An update on amine oxidase inhibitors: Multifaceted drugs

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Although not used as extensively as other antidepressants for the treatment of depression, the monoamine oxidase (MAO) inhibitors continue to hold a niche in psychiatry and to have a relatively broad spectrum with regard to treatment of psychiatric and neurological disorders. Experimental and clinical research on MAO inhibitors has been expanding in the past few years, primarily because of exciting findings indicating that these drugs have neuroprotective properties (often independently of their ability to inhibit MAO). The non-selective and irreversible MAO inhibitors tranylcypromine (TCP) and phenelzine (PLZ) have demonstrated neuroprotective properties in numerous studies targeting elements of apoptotic cascades and neurogenesis. l-Deprenyl and rasagiline, both selective MAO-B inhibitors, are used in the management of Parkinson's disease, but these drugs may be useful in the treatment of other neurodegenerative disorders given that they demonstrate neuroprotective/neurorescue properties in a wide variety of models in vitro and in vivo. Although the focus of studies on the involvement of MAO inhibitors in neuroprotection has been on MAO-B inhibitors, there is a growing body of evidence demonstrating that MAO-A inhibitors may also have neuroprotective properties. In addition to MAO inhibition, PLZ also inhibits primary amine oxidase (PrAO), an enzyme implicated in the etiology of Alzheimer's disease, diabetes and cardiovascular disease. These multifaceted aspects of amine oxidase inhibitors and some of their metabolites are reviewed herein.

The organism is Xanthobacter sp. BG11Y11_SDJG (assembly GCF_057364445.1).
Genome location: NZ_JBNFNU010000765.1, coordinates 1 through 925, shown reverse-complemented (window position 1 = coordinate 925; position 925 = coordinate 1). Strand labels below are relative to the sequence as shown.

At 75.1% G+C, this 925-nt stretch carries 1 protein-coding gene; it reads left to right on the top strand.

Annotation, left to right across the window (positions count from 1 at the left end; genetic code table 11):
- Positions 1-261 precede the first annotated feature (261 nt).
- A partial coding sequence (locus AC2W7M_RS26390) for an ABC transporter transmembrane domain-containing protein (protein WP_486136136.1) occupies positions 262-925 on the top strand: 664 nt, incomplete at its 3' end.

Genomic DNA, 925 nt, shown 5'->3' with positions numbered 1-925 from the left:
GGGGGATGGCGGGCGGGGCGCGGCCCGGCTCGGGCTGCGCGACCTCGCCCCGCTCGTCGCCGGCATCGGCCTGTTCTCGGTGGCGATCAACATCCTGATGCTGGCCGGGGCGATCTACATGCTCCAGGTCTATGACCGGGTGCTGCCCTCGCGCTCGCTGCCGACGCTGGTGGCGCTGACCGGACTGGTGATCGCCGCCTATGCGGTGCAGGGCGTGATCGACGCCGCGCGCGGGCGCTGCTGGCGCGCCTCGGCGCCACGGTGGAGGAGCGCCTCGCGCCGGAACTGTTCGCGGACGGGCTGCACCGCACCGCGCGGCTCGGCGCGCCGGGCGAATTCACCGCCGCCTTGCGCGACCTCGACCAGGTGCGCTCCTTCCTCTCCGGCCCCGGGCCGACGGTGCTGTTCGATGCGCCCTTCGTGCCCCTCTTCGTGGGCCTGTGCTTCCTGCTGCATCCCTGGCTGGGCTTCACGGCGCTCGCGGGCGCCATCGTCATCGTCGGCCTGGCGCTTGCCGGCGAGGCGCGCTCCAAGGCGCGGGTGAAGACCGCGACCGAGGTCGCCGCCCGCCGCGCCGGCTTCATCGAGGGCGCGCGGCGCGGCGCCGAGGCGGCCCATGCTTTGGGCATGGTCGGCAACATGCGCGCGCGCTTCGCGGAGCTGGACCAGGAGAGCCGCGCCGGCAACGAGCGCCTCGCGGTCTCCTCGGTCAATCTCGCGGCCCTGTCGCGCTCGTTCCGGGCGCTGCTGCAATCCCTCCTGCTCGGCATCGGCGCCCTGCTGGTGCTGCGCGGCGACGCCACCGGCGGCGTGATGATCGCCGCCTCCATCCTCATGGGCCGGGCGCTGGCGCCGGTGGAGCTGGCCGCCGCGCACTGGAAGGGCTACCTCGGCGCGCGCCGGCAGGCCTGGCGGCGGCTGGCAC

▪ Many MAOIs exert protective effects via mechanisms independent of MAO inhibition. ▪ Alternate protective mechanisms include increased GABA and aldehyde sequestration. ▪ MAOIs may reduce cell loss in AD, PD, ischemia and other degenerative conditions. ▪ Protective or harmful effects of MAOI metabolites should be considered.

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